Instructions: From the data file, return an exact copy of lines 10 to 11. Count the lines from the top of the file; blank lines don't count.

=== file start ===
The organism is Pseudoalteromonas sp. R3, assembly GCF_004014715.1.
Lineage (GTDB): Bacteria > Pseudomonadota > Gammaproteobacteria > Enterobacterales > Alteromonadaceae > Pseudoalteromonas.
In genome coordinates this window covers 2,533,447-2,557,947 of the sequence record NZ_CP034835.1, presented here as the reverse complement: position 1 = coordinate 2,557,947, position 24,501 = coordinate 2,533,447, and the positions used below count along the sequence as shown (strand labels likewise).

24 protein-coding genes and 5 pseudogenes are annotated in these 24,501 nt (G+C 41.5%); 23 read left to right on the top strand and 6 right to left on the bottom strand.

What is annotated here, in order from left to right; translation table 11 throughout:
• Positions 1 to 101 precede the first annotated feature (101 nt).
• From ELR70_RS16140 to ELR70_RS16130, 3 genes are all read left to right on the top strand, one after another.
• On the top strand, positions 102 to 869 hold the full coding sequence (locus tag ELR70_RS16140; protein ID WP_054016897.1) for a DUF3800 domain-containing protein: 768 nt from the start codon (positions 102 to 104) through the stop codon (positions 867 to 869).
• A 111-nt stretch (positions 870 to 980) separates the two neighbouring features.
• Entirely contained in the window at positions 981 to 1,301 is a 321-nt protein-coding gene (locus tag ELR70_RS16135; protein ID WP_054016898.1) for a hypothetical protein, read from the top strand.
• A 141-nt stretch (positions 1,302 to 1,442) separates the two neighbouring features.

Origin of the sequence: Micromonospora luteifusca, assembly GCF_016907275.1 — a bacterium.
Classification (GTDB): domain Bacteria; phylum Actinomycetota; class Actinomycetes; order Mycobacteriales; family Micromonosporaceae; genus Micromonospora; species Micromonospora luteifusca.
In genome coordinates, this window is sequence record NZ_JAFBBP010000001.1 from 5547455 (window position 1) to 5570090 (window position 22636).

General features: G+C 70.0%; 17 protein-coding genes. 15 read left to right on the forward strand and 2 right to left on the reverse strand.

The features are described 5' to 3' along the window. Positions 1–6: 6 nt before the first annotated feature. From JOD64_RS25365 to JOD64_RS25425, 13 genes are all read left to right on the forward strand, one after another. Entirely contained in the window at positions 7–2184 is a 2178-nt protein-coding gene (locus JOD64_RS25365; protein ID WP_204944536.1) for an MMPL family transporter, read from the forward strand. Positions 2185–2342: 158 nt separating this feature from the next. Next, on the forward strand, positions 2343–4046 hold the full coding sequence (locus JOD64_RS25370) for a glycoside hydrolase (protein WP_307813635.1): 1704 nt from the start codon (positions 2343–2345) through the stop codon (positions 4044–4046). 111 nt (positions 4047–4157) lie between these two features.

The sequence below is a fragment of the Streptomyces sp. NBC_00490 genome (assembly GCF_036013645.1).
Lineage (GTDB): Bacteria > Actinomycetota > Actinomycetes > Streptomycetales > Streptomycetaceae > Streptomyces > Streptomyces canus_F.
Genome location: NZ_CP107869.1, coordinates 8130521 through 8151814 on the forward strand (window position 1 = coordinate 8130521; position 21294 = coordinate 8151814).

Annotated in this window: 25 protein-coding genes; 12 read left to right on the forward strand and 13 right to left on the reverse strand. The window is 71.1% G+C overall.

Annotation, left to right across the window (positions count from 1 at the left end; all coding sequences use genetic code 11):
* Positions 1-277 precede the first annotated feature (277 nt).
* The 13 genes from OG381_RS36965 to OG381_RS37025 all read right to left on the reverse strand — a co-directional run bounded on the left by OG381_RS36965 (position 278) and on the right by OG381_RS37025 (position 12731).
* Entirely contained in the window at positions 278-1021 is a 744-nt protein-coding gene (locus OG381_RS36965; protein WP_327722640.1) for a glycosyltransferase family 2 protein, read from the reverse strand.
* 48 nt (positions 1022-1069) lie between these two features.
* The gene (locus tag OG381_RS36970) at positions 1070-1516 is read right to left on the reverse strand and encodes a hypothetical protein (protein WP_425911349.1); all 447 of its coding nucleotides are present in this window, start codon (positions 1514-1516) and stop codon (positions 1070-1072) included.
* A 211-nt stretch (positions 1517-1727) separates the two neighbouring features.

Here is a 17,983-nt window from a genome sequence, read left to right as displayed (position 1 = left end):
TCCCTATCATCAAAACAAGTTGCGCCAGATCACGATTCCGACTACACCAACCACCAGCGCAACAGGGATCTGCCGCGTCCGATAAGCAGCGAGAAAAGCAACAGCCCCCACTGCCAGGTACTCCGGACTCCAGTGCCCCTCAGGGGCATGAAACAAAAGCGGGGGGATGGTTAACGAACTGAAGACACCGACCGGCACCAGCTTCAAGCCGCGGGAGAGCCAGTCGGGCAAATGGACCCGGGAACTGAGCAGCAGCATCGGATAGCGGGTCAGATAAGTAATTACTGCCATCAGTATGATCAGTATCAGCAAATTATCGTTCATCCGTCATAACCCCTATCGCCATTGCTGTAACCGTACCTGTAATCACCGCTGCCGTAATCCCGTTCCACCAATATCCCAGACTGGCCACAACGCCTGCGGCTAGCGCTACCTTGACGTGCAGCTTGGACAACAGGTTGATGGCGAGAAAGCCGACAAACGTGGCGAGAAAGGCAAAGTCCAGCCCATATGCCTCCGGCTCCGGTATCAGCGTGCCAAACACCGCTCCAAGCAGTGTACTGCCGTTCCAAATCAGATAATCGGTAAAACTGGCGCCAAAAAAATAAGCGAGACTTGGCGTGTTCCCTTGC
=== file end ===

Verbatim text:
• Entirely contained in the window at positions 981 to 1,301 is a 321-nt protein-coding gene (locus tag ELR70_RS16135; protein ID WP_054016898.1) for a hypothetical protein, read from the top strand.
• A 141-nt stretch (positions 1,302 to 1,442) separates the two neighbouring features.